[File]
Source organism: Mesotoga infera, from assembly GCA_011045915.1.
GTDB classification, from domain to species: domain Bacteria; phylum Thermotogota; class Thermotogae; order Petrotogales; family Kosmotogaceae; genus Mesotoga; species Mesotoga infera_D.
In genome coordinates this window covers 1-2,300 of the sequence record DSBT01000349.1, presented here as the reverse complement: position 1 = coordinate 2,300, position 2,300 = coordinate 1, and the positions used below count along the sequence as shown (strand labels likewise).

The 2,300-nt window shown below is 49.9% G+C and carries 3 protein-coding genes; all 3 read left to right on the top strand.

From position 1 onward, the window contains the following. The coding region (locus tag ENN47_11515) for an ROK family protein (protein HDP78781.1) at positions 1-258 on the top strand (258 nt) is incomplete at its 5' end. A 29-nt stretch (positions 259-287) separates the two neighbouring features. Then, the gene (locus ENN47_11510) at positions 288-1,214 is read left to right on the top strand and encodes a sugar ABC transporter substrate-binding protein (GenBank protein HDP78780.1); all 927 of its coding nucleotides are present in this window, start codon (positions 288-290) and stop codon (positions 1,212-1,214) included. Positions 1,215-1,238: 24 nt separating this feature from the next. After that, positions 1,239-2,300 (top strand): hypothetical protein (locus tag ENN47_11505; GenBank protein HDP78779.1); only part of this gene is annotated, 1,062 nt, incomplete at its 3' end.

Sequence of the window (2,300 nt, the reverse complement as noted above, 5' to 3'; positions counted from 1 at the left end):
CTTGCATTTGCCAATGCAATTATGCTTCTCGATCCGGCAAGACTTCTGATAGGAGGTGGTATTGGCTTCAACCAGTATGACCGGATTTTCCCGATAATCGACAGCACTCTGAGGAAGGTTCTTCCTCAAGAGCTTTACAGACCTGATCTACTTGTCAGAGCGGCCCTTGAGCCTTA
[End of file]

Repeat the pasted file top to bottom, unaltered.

Source organism: Mesotoga infera, from assembly GCA_011045915.1.
GTDB classification, from domain to species: domain Bacteria; phylum Thermotogota; class Thermotogae; order Petrotogales; family Kosmotogaceae; genus Mesotoga; species Mesotoga infera_D.
In genome coordinates this window covers 1-2,300 of the sequence record DSBT01000349.1, presented here as the reverse complement: position 1 = coordinate 2,300, position 2,300 = coordinate 1, and the positions used below count along the sequence as shown (strand labels likewise).

The 2,300-nt window shown below is 49.9% G+C and carries 3 protein-coding genes; all 3 read left to right on the top strand.

From position 1 onward, the window contains the following. The coding region (locus tag ENN47_11515) for an ROK family protein (protein HDP78781.1) at positions 1-258 on the top strand (258 nt) is incomplete at its 5' end. A 29-nt stretch (positions 259-287) separates the two neighbouring features. Then, the gene (locus ENN47_11510) at positions 288-1,214 is read left to right on the top strand and encodes a sugar ABC transporter substrate-binding protein (GenBank protein HDP78780.1); all 927 of its coding nucleotides are present in this window, start codon (positions 288-290) and stop codon (positions 1,212-1,214) included. Positions 1,215-1,238: 24 nt separating this feature from the next. After that, positions 1,239-2,300 (top strand): hypothetical protein (locus tag ENN47_11505; GenBank protein HDP78779.1); only part of this gene is annotated, 1,062 nt, incomplete at its 3' end.

Sequence of the window (2,300 nt, the reverse complement as noted above, 5' to 3'; positions counted from 1 at the left end):
CTTGCATTTGCCAATGCAATTATGCTTCTCGATCCGGCAAGACTTCTGATAGGAGGTGGTATTGGCTTCAACCAGTATGACCGGATTTTCCCGATAATCGACAGCACTCTGAGGAAGGTTCTTCCTCAAGAGCTTTACAGACCTGATCTACTTGTCAGAGCGGCCCTTGAGCCTTA